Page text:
In the recent case of Dr Ogunsanya and Taylor Woods Solicitors v General Medical Council  EWHC 1500 (QB), Eady J rejected the Claimants’ application for an injunction against the General Medical Council (‘GMC’) preventing the GMC from investigating the actions of the First Claimant (who is dual qualified as a doctor and as a solicitor) on the basis that the GMC had no jurisdiction because he was acting in his capacity as a solicitor, and not as a doctor, at the time. In rejecting the application, Eady J held that the allegations, amounting as they did to potential allegations of dishonesty, did fall within the GMC’s jurisdiction given their potential to prejudice the reputation of the profession. That there might be an overlap with another regulatory regime (that of the Solicitors Regulation Authority (‘SRA’)) did not oust that jurisdiction.
Dr Ogunsanya (‘the First Claimant’) is a solicitor-advocate and one of two partners at Taylor Woods Solicitors (‘the Second Claimant’). He is also a registered medical practitioner and works part-time as a GP.
In 2018 and 2019, the Claimants acted for Drs Agoe and Ali after NHS England (‘NHSE’) attempted to terminate the contract with their GP practice (‘the practice’). The Claimants also represented Drs Agoe and Ali in a challenge to the decision of the Care Quality Commission (‘CQC’) which had suspended the registration of the practice. There was a four-day hearing before the First Tier Tribunal (‘FTT’) in January 2019, which was unsuccessful.
One issue before the FTT was whether those providing caretaker cover to the practice had agreed to continue doing so whilst the CQC finding was challenged. The CQC alleged that the two doctors were aware that they would be in breach of their suspension if they continued to work. However, Dr Agoe claimed that she believed she was able to continue to work because she was covered by the continuation of the caretaker arrangements. She said she believed this because the First Claimant had told her that he had spoken to one of the caretaker-doctors on 1 November 2018, Dr Jowett, who agreed to provide cover. Dr Jowett denied this account before the FTT. The Tribunal believed Dr Jowett’s version of events, and Drs Agoe and Ali were subsequently referred to the GMC.
In investigating the matter, the GMC also opened an inquiry into the First Claimant, ultimately pursuing two allegations:
The Claimants subsequently applied to the High Court: for a declaration and injunction against the GMC on the grounds that it was acting outwith its regulatory powers in investigating the First Claimant’s conduct as a solicitor; and a declaration that the GMC’s conduct amounted to unlawful interference with trade after the GMC objected to the First Claimant’s representation of Drs Agoe and Ali in an IOT hearing.
The High Court (Eady J) rejected the Claimants’ submission that the GMC had no jurisdiction, holding that s 35C of the Medical Act 1983 does not limit impairment to conduct in a specific capacity. The Court accepted that, although the conduct must maintain a link to the profession of medicine (Roylance v GMC  UKPC 16 applied), it can occur outside of medical practice if the conduct would bring disgrace upon the doctor and thereby prejudice the reputation of the profession (R (on the application of Remedy UK v GMC  EWHC 1245 (Admin)).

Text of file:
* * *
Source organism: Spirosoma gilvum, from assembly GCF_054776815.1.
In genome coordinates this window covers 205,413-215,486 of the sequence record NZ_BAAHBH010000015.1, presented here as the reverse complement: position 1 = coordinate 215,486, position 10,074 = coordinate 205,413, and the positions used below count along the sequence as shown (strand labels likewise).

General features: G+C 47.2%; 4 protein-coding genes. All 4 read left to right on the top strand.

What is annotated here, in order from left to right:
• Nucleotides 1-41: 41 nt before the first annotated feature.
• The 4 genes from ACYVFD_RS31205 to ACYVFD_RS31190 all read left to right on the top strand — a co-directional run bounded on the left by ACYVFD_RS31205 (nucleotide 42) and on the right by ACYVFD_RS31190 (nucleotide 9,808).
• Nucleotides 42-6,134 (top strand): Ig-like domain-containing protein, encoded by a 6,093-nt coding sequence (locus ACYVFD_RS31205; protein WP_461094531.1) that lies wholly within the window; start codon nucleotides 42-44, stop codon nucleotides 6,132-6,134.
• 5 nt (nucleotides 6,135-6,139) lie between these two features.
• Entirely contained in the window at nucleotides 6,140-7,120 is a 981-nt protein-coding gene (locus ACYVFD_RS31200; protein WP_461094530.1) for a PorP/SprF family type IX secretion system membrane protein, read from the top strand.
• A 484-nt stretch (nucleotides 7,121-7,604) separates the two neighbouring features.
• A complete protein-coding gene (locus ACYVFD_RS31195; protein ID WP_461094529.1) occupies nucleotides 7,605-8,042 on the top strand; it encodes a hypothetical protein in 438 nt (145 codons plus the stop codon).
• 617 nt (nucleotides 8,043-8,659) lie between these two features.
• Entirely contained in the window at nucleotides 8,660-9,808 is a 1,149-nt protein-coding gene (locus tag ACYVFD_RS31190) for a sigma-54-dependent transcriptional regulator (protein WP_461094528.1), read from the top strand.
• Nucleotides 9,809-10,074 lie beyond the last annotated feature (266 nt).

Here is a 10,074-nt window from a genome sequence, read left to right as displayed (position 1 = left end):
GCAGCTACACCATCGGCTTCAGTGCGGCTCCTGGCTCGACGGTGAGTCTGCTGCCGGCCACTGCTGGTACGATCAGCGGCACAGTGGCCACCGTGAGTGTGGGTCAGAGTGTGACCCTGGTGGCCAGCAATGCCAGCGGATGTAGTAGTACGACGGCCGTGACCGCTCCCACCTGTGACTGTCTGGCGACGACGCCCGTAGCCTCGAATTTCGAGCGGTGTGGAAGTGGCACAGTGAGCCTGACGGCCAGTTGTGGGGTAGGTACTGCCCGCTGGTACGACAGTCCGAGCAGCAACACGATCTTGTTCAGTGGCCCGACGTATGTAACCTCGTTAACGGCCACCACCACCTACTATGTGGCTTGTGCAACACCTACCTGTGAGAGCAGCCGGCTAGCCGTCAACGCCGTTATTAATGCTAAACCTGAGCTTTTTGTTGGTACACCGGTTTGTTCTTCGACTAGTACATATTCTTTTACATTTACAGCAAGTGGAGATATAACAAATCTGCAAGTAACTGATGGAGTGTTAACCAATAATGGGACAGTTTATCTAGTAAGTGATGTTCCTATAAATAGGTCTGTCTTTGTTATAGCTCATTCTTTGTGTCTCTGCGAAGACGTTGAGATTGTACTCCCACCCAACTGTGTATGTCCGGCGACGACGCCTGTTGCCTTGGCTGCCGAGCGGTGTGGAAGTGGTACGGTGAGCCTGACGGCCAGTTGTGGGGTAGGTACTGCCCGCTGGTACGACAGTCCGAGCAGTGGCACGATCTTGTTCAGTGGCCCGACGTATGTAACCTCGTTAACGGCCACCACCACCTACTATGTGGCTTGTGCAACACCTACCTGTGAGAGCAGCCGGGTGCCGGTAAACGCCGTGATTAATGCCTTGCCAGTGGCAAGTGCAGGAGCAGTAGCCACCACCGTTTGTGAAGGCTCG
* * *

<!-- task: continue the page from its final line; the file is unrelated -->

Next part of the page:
Eady J held that an overlap between the GMC and another regulator (the SRA) does not oust the former’s jurisdiction. The Court explained that a regulator has the right to investigate its registrants, irrespective of whether one of their number is under investigation elsewhere. Though unusual, Eady J commented that this may mean that a professional with dual registration could face two separate regulatory investigations over the same matter.
Turning to the facts of the case, the Court held that the factual dispute with Dr Jowett may, at its highest, amount to dishonesty and could not therefore be said to an improper basis for the Defendant’s investigation, given that it potentially went to the First Claimant’s probity. However, the allegation of rudeness against the First Defendant – which was not well evidenced – was found to be an improper basis for investigation, and a declaration was therefore issued. The Claimants’ allegation of unlawful interference with trade was allowed to proceed as a Part 7 claim.
This is another case demonstrating that professionals can be subject to investigations, and indeed regulatory proceedings, by two separate regulators, with other examples including situations whereby a professional is regulated by both a UK and an overseas regulator in respect of the same profession (e.g., Sastry v General Medical Council  EWHC 390 (Admin)).
Advisors will be alert to ensuring that those they act for are not prejudiced by parallel proceedings and be ready to challenge them when they are: for example, see R (on the application of Mandic-Bozic) v British Association for Counselling and Psychotherapy  EWHC 3134 (Admin) where there was a successful challenge to the decision to of one regulator to investigate in a situation where identical allegations had already been adjudicated upon by another regulator.
As noted by Eady J, if the investigation were to proceed further, consideration might need to be given as to the potential unfairness that might arise, including any that might arise due to legal professional privilege issues. However, that was not an issue that required determination that day.
Case summary written by Ryan Ross, Pupil Barrister.
Ijeoma Omambala QC represented the British Association for Counselling and Psychotherapy in R (Mandic-Bozic) v British Association for Counselling and Psychotherapy.
William Meade (Senior Clerk)